Crime falls by more than 40% in a decade
Scottish Crime and Justice Survey 2017-18.
Justice Secretary Humza Yousaf has welcomed a 16% fall crime in Scotland since 2016-17.
Scottish Crime and Justice Survey (SCJS) 2017-18 figures – including incidents not reported to police – show that crime is at the lowest level ever estimated by the survey, and violent crime has almost halved since 2008-09.
Less than one in a hundred people (0.7%) experienced more than one violent crime in 2017-18 and this group accounted for three-fifths of all violent crime. The proportion of alcohol-related violent crime is also estimated to be down by around a quarter since 2008/09.
Mr Yousaf said:
“Given Scotland’s sustained commitment to prevention, responsive policing and local partnerships, I welcome these encouraging findings on long-term crime trends and how safe people feel in their communities. Tackling alcohol-related harm has been a pivotal part of our pioneering public health approach to reducing violent crime over the last decade and it is heartening to see a fall in alcohol-related violence.
“I remain concerned about the level of repeat victimisation, and that people in the most deprived communities are more likely to experience violence. While these findings are not new, we must not simply accept them as a ‘fact of life’, and we will continue our work to further understand and reduce violence wherever it persists.
“Soon we will publish the findings from research into serious assault crimes and repeat violent victimisation to help police, local and national government and other agencies as we work together to make all of Scotland’s communities safer for everyone.”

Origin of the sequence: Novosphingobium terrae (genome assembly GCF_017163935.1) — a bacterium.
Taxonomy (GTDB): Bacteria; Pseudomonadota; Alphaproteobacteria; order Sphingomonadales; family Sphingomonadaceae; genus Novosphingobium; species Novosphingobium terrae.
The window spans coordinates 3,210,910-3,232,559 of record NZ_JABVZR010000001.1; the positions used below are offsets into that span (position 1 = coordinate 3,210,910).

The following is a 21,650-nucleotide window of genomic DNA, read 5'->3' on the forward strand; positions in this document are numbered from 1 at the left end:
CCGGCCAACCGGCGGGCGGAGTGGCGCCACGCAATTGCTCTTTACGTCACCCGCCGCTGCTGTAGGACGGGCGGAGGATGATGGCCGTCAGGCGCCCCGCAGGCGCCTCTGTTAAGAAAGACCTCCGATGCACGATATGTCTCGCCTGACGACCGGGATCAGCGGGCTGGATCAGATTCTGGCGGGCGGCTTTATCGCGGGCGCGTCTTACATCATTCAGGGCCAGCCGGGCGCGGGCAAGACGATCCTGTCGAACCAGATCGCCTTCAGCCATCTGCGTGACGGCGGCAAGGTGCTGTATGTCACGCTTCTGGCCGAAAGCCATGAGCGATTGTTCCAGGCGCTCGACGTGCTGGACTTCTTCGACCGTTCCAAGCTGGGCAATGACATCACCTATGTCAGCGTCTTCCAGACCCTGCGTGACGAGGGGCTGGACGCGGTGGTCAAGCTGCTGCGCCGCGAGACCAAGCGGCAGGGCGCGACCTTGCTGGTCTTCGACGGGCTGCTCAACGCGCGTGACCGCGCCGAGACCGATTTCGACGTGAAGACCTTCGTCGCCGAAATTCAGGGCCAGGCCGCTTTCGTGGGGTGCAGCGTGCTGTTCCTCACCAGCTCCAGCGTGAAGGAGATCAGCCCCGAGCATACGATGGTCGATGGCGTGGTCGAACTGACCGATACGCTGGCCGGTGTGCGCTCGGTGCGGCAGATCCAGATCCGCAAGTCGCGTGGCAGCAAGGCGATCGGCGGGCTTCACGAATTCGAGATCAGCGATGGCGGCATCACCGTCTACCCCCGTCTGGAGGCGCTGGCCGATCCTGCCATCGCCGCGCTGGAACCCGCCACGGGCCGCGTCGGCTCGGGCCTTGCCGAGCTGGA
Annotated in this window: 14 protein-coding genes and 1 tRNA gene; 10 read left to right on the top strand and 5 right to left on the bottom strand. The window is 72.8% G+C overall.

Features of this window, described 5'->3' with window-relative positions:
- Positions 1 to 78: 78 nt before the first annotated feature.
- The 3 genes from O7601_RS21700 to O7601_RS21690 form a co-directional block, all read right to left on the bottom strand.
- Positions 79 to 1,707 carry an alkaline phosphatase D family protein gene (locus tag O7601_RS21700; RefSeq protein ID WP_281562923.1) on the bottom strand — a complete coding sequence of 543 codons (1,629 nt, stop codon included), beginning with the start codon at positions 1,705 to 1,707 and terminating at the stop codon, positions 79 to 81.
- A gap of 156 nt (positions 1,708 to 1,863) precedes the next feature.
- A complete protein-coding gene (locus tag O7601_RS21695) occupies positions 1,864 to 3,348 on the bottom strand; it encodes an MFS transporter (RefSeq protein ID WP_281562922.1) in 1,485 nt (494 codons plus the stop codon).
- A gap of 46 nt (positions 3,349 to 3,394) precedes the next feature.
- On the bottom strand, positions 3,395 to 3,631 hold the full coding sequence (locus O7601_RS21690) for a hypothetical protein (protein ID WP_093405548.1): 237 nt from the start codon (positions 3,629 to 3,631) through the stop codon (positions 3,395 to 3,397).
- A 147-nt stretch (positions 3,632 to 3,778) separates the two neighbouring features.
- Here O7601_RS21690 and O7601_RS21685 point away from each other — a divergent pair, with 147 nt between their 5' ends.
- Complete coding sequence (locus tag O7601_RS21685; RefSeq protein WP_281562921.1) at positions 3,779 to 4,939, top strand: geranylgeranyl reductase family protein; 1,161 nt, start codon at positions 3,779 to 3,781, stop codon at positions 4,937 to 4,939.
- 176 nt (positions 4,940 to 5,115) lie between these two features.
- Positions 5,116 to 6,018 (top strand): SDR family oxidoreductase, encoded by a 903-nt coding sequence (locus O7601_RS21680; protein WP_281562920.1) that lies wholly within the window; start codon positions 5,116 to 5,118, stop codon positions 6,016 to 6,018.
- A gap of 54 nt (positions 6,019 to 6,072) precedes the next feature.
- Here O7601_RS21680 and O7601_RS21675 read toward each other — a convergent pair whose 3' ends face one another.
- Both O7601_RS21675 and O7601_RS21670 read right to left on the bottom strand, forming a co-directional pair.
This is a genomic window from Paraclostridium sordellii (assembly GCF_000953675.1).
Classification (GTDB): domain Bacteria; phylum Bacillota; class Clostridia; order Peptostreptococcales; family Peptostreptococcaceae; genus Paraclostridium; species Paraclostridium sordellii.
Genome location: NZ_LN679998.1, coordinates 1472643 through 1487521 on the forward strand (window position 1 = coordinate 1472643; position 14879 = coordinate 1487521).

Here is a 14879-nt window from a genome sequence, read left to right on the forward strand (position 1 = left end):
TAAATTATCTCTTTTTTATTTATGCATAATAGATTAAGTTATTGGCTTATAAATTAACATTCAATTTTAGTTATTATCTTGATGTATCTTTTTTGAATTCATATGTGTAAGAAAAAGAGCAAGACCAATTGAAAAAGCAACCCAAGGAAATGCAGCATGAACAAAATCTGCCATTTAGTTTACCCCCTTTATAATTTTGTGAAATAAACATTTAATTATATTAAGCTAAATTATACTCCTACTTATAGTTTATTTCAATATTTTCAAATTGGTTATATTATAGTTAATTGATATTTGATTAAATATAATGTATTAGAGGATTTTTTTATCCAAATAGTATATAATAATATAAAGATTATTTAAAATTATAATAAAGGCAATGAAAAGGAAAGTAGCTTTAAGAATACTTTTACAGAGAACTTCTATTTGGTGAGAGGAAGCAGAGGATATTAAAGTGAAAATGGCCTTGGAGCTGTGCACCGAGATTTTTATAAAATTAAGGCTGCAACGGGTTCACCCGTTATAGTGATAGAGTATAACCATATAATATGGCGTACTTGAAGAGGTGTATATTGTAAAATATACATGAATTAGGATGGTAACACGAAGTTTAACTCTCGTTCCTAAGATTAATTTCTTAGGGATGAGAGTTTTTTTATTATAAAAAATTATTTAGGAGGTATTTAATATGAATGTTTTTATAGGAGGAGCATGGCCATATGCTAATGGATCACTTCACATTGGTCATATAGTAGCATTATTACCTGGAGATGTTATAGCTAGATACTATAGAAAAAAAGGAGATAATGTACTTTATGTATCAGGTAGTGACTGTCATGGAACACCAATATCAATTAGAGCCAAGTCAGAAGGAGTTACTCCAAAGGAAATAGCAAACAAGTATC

Other findings from the survey include:
- One in eight (12.5% of) adults in Scotland experienced a crime in 2017-18, compared to one in five (20.4%) in 2008-09, and compared to an equivalent victimisation rate in England & Wales of 14.4% in 2017-18
- Property crime, which constitutes most offences committed against adults in Scotland, including vandalism and housebreaking, fell by 41% between 2008-09 and 2017-18
- The rate of repeat violent victimisation has fallen from 1.6% in 2008-09 to 0.7% in 2017-18.
- 77% of adults felt safe walking alone after dark – an increase of 11 percentage points since 2008-09
- The majority of adults (57%) said that the police were doing a good or excellent job in their local area
- 15.6% of adults said they had experienced at least one incident of partner abuse since the age of 16
- Cannabis was the most commonly taken drug in the last 12 months and of people who had taken drugs over their lifetime, 16 to 19 was the most common age range to first try drugs
Scottish Crime and Justice Survey 2017-18 is based on interviews with around 5,500 adults about incidents over the previous year, whether or not reported to police.